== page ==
These don't have much in common. There are links to MP3's in most
cases. Mostly, latest first.
- With the death of Mark E. Smith, I thought I'd do a "cover" of
one of their more raucous numbers: Two Librans. I admired his word-play, delivery, and general attitude.
- I love certain bass players and drummers. Drummers: Tony
Williams, Elvin Jones, Jack de Johnette, and hundreds of
others; bass players: Bootsy Collins, Michael Henderson,
Meshell Ndegeocello, Dave Holland, and hundreds of others.
I also love the sound of nylon stringed guitars. Here's something recent:
- I quite like drum'n'bass (the musical genre). Here's
something that started with a bembe rythm: SturmUndDang
- Not long ago I got a nice nylon-string flamenco guitar. I love
the sound, but it's a bugger to record. This seemed to turn out
OK-ish. It's just 16 bars, based on a half-whole-dimished scale: DeeDieDumb
- Something yet sweeter, based on parts of Jack Bruce's Folk Song
- Something a little sweeter, based on Joe Zawinul's Directions
- The ground of a pibroch (or piobaireachd), something like The Earl of Seaforth's salute. If
you want to hear what such a thing should really sound like, try this.
- An improvisation drawing on "Bitches Brew" by Miles
Davis. I tried to capture the bass clarinet part, a particular line
by Miles, the riff (g,c;f#,b;g#,e,b), and the choppy guitar chords:
- An improvised tune on a bass figure based on listening to
"If that's your boyfriend, he wasn't last night" by MeShell
Ndegeocello. Here is a version Girlfriend
- 05:08:2016. First I played a bass guitar, then replaced that
with midi, then later added a real bass. In the 90's, MS Ngegeocello combined rap with funk.
I'm very interested in speech-patterns, and in trying to play them on an instrument.
- Here's 48 bars (well, 2 iterations of 24 bars) of something vaguely based on the Pink-Panther
theme by Henry Mancini: PP.
I used a marimba pattern instead of drums.
I was conscious of 12 bar blues structure. There's something I quite
like about it. Update: I tried to "mix" it a little bit, and stuck on an intro and outro:
PPmix. Mixing seems to be a difficult art.
- "Resolution" by John Coltrane, off "A Love Supreme".
This has an unusual pattern,
that starts as "BBAAABBAAA...", where the A's are 8 bar units that
differ only in their last line of four bars. Here is a short recent
version with some acoustic guitar:
resolution - 11:08:2016.
Here's another version with the same backing, but guitar chords
playing the basic harmonies. I rather like it: resolution2 - 17:08:2016
Each "A" unit moves first from a
minor key to chords featuring the b5 from the root, then uses diminished intervals
that resolve back to a minor key pentatonic lick.
The first two B's consist of quartal double-stops on the bass.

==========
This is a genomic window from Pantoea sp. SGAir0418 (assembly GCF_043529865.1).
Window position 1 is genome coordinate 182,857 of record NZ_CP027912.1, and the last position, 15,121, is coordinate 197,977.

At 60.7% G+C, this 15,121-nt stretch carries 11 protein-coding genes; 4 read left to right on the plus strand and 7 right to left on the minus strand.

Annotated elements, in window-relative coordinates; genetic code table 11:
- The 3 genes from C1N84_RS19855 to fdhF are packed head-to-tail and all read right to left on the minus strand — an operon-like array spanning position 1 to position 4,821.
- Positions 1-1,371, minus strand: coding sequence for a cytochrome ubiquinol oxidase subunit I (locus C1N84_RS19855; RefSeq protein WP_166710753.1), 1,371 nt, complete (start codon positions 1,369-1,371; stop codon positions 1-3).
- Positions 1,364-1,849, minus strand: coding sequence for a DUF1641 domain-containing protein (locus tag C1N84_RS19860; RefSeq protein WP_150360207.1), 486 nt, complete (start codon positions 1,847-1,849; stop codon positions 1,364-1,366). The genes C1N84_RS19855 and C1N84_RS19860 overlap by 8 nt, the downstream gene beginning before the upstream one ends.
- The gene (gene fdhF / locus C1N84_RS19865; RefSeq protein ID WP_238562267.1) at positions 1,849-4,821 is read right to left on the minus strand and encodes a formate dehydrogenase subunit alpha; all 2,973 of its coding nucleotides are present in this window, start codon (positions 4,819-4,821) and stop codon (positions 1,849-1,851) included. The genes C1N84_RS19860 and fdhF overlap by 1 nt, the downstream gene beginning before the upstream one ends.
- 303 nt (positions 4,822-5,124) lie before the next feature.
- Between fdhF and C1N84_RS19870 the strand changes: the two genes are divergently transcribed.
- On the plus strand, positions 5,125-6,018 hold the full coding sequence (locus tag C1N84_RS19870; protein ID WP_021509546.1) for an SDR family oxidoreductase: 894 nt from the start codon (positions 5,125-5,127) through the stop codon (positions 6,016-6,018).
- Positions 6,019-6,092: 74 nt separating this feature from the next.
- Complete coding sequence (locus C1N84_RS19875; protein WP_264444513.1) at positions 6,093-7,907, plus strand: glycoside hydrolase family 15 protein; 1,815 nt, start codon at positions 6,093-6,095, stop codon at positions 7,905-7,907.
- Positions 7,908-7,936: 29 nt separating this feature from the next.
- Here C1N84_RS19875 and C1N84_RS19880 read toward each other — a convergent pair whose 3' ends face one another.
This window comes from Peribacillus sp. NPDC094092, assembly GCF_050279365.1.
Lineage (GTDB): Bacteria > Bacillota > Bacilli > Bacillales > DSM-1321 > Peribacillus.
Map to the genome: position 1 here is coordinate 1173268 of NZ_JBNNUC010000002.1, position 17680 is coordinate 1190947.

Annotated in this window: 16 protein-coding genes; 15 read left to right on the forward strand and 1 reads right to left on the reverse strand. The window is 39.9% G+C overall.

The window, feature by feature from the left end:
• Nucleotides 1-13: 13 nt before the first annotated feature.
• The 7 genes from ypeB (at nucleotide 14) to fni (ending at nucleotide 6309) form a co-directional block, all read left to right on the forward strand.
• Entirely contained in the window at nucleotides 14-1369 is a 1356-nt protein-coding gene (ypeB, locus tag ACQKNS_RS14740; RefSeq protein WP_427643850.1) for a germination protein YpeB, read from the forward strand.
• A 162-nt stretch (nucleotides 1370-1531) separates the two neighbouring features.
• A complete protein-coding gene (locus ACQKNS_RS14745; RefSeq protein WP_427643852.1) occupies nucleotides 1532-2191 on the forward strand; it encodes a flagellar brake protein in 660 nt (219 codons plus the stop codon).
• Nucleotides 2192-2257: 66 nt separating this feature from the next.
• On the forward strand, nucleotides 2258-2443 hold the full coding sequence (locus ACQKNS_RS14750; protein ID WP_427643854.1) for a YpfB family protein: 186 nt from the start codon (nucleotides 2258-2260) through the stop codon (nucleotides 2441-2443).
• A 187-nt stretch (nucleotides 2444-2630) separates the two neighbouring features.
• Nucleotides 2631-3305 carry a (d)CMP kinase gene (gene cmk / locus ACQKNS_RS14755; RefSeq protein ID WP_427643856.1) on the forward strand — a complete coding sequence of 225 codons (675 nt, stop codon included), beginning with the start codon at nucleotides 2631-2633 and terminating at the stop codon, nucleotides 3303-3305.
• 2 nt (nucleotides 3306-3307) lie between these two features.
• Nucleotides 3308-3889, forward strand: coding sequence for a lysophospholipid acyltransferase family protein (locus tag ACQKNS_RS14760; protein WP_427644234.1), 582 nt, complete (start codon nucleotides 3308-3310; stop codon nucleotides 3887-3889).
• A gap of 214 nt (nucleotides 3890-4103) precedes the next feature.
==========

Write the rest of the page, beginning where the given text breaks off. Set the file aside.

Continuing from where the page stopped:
The second two B's seem to be
an improvised interlude, breaking away from the harmonically rigid
A's. Coltrane and Tyner are really stunning here. Me, not so much.
- "Transition" by John Coltrane. This is in 16 bar units,
"AAAB". It uses a "blue" pentatonic scale (R,b3,4,5,b7), embedded
in the Phrygian mode (with additional (b2,b6)).
Here is a version in which there are two choruses of 16 bars:Transition - 07:08:2016 13.28.mp3
A bluesy piece based on the riff of "I Gotta Move" by the Kinks.
Their recording is one of their finest: for its relentless pace,
slightly psycho (David Byrne?) lyrics such as "And if my baby isn't there, gonna brush my
boots and comb my hair", and a cracking truck-driver's gear-change
moving everything up a tone. I have heard that on the
recording Jimmy Page played the riff using a 12-string guitar.
IGottaMove-Blue. This recording is more or less 3 iterations of an
18-bar loop, sans gear change. Just a try-out.
- Finally, a few bars based on "Cold Sweat" by James Brown. I
played (live) bass, wrote the drums in midi, and then guitar.
The lead guitar's not great, but the whole thing took less than an hour.
I try sometimes to compose short pieces of music. One approach
is to start with a chord sequence that makes some kind of sense,
and then to look for melodies it contains.
For example, one can use very sugary major chords, but shift them around
in minor-third intervals. This completely mechanical idea needs
to accomodate some kind of "home" to make a satisfying melodic
A dual idea is to use
very gnarly diminished chords shifting about in sugary major-third
intervals. (Something like this happens in part of
by John McLaughlin, recorded twice by him, the second time in this
Tony Williams and Larry Young ("Lifetime"). This made a huge
impression on me about 20 years old.)
Last modified: Sun Apr 8 19:22:25 BST 2018